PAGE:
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Framing the discourses of harm and loss: a case study of power relations, mobile phones, and children in Australia

Weerakkody, Niranjala 2007, Framing the discourses of harm and loss: a case study of power relations, mobile phones, and children in Australia, in ANZCA2007 Conference Proceedings. Framing the discourses of harm and loss, Australian and New Zealand Communication Association, New Zealand, pp. 1-15.

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Title Framing the discourses of harm and loss: a case study of power relations, mobile phones, and children in Australia
Author(s) Weerakkody, Niranjala
Conference name Australian and New Zealand Communication Association. Conference.
Conference location LaTrobe University Melbourne
Conference dates 5th - 6th July 2007
Title of proceedings ANZCA2007 Conference Proceedings. Framing the discourses of harm and loss
Editor(s) Tebbutt, John
Publication date 2007
Series PANDORA electronic collection
Conference series Australian and New Zealand Communication Association Conference
Start page 1
End page 15
Publisher Australian and New Zealand Communication Association
Place of publication New Zealand
Summary The current penetration of mobile phones in Australia is 92% and it records one of the world’s highest rates of ownership among children under 18. The paper reviews the literature on mobile phones and Australian children and examines the various discourses dominating the public debates; the systematic frames used in these discourses; and whose interests are served in the process. The frames discussed fall under the optimistic (gains); pessimistic (losses, costs or harms); pluralistic (technology per se is neutral but how it is used matters); historical development (skills learnt and the importance of using mobiles); futuristic predictions (promises and dangers for the future); current uses (connectivity, convergence and interactivity); and the techno-realist view (as a mixed blessing) views of technology. Taking the critical perspective and borrowing from Joshua Meyrowitz, the paper illustrates how mobile phones have eroded parental power over how, when, where and with whom their children communicate, surpassing adult supervision, intervention or knowledge, while at the same time, becoming a ‘digital leash’ for parents to re-establish their control an d an ‘umbilical cord’ for their off spring to remain connect! ed with parents, at all times.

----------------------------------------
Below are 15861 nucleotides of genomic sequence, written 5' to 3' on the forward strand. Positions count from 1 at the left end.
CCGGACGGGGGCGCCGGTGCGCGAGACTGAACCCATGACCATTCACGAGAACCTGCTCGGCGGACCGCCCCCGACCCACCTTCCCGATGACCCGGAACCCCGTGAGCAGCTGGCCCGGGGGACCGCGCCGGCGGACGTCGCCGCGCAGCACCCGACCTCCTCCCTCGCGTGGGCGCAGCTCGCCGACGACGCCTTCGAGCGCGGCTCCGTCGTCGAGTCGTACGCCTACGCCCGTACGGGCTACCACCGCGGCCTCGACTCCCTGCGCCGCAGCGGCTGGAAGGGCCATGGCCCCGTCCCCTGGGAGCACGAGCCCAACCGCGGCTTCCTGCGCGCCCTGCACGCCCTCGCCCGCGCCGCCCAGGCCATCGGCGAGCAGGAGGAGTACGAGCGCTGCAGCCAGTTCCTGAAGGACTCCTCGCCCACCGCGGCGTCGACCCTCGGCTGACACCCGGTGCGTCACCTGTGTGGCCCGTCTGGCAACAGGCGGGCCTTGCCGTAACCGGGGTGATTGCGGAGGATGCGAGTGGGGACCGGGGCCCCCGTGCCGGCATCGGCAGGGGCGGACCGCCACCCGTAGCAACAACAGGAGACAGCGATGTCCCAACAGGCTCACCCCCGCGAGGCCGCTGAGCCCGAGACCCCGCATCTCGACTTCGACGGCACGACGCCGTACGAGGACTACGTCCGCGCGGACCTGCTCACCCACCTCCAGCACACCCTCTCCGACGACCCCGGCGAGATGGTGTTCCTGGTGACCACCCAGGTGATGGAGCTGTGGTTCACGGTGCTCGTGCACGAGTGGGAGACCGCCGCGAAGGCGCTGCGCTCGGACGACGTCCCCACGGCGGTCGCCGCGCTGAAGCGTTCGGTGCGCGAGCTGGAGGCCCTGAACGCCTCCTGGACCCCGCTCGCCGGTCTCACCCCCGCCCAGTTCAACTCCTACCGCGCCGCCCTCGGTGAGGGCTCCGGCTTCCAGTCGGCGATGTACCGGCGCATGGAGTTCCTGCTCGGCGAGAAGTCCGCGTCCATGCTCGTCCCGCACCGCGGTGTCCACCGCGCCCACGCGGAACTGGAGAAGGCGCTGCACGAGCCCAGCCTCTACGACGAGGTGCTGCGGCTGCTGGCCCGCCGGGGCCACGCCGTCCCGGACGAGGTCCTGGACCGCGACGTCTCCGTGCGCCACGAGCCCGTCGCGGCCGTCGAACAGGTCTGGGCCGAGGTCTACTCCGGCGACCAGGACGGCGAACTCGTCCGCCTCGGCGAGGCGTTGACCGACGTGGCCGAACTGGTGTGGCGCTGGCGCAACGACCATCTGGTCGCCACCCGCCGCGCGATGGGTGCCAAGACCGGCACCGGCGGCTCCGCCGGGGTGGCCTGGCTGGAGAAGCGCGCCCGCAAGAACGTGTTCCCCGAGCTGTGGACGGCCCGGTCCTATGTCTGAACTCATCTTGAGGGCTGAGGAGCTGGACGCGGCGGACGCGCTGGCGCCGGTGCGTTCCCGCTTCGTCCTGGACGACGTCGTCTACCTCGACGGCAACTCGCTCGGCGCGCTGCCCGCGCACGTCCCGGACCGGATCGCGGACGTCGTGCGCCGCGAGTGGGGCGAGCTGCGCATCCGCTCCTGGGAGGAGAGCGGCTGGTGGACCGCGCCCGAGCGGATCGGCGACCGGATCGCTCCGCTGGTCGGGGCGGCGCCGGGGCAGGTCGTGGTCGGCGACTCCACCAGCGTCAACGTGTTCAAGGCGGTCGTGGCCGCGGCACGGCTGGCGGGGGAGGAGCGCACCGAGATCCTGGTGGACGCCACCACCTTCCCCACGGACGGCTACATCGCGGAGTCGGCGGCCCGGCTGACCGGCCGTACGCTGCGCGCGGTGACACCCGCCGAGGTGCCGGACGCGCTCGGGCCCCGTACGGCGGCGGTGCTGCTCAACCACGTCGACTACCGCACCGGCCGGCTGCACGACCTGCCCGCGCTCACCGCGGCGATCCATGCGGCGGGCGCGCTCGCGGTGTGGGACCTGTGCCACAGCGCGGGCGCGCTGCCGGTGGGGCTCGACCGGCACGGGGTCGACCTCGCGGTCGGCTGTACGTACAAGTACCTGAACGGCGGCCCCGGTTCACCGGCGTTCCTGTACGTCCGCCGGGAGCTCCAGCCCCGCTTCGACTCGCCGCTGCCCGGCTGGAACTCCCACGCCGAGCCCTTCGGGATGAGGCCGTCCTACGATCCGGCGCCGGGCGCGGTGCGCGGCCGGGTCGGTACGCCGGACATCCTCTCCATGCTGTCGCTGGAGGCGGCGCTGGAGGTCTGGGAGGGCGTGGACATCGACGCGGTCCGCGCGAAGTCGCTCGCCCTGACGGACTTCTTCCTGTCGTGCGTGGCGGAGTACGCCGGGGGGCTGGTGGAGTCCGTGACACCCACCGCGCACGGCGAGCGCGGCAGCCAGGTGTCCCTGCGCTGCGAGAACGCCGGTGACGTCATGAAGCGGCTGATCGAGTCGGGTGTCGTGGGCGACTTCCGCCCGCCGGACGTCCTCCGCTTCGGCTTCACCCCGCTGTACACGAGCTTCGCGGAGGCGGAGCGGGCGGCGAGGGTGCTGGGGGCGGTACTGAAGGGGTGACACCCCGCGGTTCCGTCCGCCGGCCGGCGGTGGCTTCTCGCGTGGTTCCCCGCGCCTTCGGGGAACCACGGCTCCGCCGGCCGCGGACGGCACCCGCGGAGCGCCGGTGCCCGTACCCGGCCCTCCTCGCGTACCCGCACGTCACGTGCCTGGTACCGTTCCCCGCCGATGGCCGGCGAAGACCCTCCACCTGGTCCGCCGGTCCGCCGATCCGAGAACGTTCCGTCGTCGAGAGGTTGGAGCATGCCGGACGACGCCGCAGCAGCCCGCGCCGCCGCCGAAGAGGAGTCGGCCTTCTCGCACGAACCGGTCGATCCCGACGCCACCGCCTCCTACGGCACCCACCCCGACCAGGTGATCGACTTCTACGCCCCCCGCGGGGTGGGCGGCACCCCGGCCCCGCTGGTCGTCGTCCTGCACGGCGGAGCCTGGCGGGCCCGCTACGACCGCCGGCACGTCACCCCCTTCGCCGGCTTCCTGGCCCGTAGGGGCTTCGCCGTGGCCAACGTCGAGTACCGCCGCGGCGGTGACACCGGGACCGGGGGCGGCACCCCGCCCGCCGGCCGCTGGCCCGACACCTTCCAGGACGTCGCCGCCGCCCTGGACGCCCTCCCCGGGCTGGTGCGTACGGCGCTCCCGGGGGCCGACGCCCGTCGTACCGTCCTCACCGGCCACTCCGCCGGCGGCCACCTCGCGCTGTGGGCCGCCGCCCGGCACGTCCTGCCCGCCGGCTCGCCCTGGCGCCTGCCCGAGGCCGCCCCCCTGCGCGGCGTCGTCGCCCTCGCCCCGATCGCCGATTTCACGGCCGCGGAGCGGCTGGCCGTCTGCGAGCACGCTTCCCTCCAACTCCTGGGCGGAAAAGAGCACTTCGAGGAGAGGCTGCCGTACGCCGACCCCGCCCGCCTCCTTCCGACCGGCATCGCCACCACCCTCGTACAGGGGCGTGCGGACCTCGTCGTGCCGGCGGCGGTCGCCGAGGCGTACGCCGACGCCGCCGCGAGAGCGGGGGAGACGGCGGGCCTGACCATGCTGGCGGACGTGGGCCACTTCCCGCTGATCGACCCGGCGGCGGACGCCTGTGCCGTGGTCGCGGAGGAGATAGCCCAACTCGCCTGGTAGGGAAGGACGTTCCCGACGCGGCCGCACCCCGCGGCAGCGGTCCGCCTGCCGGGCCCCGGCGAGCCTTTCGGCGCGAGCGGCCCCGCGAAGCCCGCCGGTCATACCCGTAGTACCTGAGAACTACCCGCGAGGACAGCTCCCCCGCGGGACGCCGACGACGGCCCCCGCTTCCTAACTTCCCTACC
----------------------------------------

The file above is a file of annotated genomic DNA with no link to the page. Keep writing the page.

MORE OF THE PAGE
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Language eng
Field of Research 200199 Communication and Media Studies not elsewhere classified
HERDC Research category E1.1 Full written paper - refereed
Copyright notice ©2007, ANZCA
Free to Read? Yes
Persistent URL http://hdl.handle.net/10536/DRO/DU:30008235

Document type: Conference Paper
Collections: School of Communication and Creative Arts
Open Access Collection
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Every reasonable effort has been made to ensure that permission has been obtained for items included in DRO. If you believe that your rights have been infringed by this repository, please contact drosupport@deakin.edu.au.